Test centres and garages have remained open during the pandemic so you can get an MOT as usual, but the Government says that you SHOULDN'T take your car to get your MOT done if you or someone you live with has coronavirus symptoms, you've been told by NHS Test and Trace you've been in contact with someone who has coronavirus, you're self-isolating because you recently arrived in the UK or you're shielding. For more info, see coronavirus MOT help.

  • Tyres – If you've not been keeping them inflated to the correct pressure while you've been off the road, check the pressure and inflate accordingly before you head out.
     
  • Vehicle tax – Check your car is taxed or you could face a fine of up to £1,000. If you have declared it as being off the road by getting a Sorn (statutory off-road notification), you will need to renew your vehicle tax. For full details, see paying vehicle tax.

  • And finally... check nothing's living under the bonnet – Before starting your car after a lay-up, the AA says you should pop the bonnet and make sure that nothing has nested in your engine and/or chewed through any pipes or hoses.

How to keep your car battery from going flat

Car battery warning light.

If your car isn't being used, its battery will eventually go flat. But how long your battery will last without you starting your car all depends on how old the car is, how it's been used and what condition the battery is in, according to the AA, Green Flag and RAC. If it's a modern car that's been looked after with a battery that's in decent shape, it should be able to go at least a couple of weeks without needing to be started. Older batteries are likely to go flat sooner, especially if it's very cold out – obviously an issue as we head into winter.

To be safe, it's suggested that starting the engine once a week and allowing it to run for 15 minutes can help keep the battery charged – if you keep your car in a garage, move it into the open before doing this, and don't leave your car unattended while the engine's running. But it's not a solution for everyone, with the RAC saying that, if your battery isn't in good condition, starting your car up occasionally may actually drain it rather than charge it. If that's the case, and if possible, seek expert help for the best course of action.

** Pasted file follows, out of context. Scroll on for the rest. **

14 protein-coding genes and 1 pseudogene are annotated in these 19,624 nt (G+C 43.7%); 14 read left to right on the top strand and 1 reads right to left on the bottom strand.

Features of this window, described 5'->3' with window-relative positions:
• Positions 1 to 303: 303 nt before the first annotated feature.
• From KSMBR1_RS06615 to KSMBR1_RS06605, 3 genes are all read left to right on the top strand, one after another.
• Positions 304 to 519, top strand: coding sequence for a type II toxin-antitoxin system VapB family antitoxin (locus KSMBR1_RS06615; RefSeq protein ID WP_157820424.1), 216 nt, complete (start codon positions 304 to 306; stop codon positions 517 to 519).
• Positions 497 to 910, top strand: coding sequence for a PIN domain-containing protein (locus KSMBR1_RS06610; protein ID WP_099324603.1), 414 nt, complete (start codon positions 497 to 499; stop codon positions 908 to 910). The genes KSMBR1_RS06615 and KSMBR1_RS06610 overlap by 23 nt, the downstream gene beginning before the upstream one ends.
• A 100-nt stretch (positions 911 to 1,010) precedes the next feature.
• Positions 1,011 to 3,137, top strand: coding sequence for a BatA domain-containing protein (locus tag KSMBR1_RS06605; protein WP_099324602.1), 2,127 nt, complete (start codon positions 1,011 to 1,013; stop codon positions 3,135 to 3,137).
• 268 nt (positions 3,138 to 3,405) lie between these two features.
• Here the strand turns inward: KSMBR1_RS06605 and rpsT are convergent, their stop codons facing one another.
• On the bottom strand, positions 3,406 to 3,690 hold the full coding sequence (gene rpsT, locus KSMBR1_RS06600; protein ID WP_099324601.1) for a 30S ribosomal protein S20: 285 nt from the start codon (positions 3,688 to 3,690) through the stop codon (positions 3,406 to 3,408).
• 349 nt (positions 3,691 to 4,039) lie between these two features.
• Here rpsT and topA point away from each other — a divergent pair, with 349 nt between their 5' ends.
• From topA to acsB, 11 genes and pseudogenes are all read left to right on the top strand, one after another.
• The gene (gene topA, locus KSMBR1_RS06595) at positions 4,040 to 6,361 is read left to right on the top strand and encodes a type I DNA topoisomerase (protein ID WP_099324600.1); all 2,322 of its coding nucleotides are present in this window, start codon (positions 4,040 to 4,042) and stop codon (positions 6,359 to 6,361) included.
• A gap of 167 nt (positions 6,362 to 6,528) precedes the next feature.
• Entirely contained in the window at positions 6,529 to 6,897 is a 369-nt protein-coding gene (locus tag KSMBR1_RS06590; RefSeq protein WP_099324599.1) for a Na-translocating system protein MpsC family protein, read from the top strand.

If you're not driving at all, it may be possible to remove the battery from your car to keep it from going flat. But the motoring specialists are unanimous in recommending that you do not do this unless you know what you're doing, especially if your car's from 2014 or after, as it's likely to have complex electrics. Doing this also means central locking and alarms won't work.

  • It's a more advanced option, but instead of driving or starting up your car, you can use a mains-powered charger to keep your battery topped up if you're not driving much or at all. Bear in mind that charging a car battery requires the right knowledge and equipment to be done safely and effectively, and that they should only be used according to the manufacturer's instructions.

    If you don't have a charger it's worth asking friends, family or neighbours if they have one you can borrow (provided you can do so without breaking social-distancing rules), or you can buy them online from the likes of Amazon* and Argos*, or specialists such as Halfords* and Euro Car Parts*.

    There are three basic types of charger:

    • Battery charger. Charges your battery from empty to full, which can take anything from two to 24 hours for a full charge, but usually about 10-12 hours.

    • Maintenance or trickle charger. For cars being stored for long periods of time. You hook it up and it sends small amounts of charge to the battery to keep it topped up.